• Adrian, your reply to James really struck a chord with me – a couple weeks ago I started helping some friends de-virus and tune up their computer, insisting that they not worry about paying for it, as I take great pride in being a horrible capitalist. Before they let me out the door, they insisted on paying me non-monetarily – I relented, because as you said to James ‘I had to be just as willing to accept the gift as give the gift.” A couple days later they brought their gift – and something clicked, like this was the way things SHOULD be, not give-and-take, but give-and-accept.

        I will definitely be looking into ‘Sacred Economics’ and sharing this post!

        • You’re right!

          I understood that one day… Like, why refuse the gift of someone? Even if we think it’s too much? If you really think about it, if you refuse the gift, the giver will be deceived, he will be sad and wonder why you didn’t take it. He wants you to have it, it is a pleasure for him, so take the pleasure too! If you refuse, you kind of hurt the giver, it pleases no one.

          So I realized there is absolutely nothing wrong in accepting the gift, even though it’s huge. :)

          • In Hawaii it is called aloha. I live in an isolated small rural community in the Hawaiian Islands and this is still a common practice the islanders never lost. We give according to our abilities and receive according to our needs. Perhaps this is slightly different than Eisenstein’s model but it works well here and one huge but inconspicuous benefit is the strong sense of community that develops from this lifestyle. To be sure, there will always be some that exploit this system but by far people in community want to be respected and that is earned by showing respect for others.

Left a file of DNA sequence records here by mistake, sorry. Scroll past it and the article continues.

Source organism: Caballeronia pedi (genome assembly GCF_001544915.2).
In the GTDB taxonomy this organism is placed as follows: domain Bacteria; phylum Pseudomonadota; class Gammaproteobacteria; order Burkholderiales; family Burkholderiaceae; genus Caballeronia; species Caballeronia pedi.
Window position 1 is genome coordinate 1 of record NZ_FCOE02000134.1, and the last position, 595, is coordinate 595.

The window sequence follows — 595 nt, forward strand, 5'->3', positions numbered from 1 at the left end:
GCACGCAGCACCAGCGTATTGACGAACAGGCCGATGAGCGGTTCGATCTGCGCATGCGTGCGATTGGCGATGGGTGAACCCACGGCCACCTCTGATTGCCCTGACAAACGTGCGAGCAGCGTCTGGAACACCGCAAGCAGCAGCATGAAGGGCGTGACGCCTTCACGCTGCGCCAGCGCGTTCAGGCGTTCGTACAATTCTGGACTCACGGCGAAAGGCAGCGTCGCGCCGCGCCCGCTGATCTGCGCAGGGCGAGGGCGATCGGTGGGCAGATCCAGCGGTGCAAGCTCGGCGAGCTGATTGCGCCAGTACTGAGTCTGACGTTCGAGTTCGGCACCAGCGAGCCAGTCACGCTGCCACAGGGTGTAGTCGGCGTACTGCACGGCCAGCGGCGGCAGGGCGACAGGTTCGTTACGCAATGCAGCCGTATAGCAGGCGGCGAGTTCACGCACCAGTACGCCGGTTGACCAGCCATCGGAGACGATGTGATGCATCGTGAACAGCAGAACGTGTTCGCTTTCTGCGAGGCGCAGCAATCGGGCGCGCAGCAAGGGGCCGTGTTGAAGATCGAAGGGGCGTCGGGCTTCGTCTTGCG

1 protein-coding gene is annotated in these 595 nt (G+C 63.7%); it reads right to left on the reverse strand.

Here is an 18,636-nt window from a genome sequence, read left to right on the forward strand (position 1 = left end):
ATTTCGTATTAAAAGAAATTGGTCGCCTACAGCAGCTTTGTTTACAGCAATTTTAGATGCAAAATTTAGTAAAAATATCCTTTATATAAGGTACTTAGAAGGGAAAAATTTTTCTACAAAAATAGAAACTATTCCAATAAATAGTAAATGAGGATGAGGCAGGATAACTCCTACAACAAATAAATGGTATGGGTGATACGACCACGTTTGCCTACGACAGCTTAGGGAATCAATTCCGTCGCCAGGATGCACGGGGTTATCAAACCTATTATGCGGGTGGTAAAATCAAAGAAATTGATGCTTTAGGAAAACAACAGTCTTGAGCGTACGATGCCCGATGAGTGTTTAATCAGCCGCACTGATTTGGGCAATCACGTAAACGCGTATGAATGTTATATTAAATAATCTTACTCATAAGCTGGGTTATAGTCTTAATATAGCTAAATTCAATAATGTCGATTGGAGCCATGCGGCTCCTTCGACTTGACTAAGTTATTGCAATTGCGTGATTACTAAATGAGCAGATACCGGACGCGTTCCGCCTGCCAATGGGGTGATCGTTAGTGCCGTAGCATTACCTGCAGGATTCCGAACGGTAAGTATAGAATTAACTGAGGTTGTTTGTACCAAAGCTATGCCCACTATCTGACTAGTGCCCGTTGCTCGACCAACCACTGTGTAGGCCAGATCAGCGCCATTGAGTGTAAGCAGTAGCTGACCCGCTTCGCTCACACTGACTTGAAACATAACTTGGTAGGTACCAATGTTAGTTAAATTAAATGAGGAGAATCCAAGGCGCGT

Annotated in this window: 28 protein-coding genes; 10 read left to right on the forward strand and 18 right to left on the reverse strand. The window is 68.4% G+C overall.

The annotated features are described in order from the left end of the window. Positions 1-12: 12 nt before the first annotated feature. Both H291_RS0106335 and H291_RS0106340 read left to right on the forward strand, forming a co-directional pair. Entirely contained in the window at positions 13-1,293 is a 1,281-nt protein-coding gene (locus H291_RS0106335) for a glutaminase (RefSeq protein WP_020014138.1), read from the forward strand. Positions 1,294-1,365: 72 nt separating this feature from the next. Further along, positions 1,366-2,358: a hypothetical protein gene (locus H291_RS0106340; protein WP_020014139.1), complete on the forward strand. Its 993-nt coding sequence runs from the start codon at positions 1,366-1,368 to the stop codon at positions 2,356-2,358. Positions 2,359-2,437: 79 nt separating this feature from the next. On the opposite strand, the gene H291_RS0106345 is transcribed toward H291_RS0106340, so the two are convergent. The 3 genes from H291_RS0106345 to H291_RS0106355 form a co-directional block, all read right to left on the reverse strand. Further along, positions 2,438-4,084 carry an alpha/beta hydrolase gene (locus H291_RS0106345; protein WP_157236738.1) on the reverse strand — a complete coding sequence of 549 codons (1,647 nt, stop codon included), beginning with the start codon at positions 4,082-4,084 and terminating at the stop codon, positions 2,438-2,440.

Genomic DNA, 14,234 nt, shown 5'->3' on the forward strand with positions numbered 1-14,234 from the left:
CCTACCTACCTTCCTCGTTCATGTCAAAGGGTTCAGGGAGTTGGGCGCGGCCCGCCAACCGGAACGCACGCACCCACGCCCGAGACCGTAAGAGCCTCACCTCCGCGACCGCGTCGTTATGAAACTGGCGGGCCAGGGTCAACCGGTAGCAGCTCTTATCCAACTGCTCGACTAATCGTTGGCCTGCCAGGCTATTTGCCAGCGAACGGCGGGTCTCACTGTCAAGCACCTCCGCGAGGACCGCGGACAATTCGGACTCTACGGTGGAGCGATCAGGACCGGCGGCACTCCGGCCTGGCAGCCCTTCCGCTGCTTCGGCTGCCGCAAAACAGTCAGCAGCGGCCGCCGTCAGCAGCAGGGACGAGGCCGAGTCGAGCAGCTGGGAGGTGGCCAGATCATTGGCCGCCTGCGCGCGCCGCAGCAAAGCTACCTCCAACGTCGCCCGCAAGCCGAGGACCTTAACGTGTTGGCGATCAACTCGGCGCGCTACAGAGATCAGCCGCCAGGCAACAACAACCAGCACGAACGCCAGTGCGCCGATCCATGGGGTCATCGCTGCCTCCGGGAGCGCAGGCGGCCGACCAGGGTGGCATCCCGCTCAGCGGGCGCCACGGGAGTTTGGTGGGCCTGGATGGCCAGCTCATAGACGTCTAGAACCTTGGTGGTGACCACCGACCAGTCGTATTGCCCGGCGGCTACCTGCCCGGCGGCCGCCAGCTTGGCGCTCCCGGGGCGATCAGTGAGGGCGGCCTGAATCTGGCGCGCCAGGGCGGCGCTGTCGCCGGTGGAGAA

Teaching these concepts to young people will have the greatest value for society in general.
            Hou`oli Makahiki Hou,
            Thomas

          • I think that is the right way to look at it, though it is hard for people to see. But, at its cored, gifting is about giving and receiving, and both are things that must be done with grace and gratitude.
            – A

  63. This is absolutely amazing!! This answers my questions about: How can I do something I like without the pressure to satisfy my client the most because he pays me? I am a 3D animator, but I would love to work in the animal world. So I studied animal behavior 3 years ago, but I’m still a 3D animator and haven’t really done any animal work yet…

    I feel the pressure that I need money, so I need to ask money from the clients and be perfect and all, and that pressure is killing my confidence. The only way I found to do a little bit of that work is by volunteering for animal shelters, because that way, I don’t ask money, so I don’t have to be perfect, so I have a bit more confidence and I can gain more experience.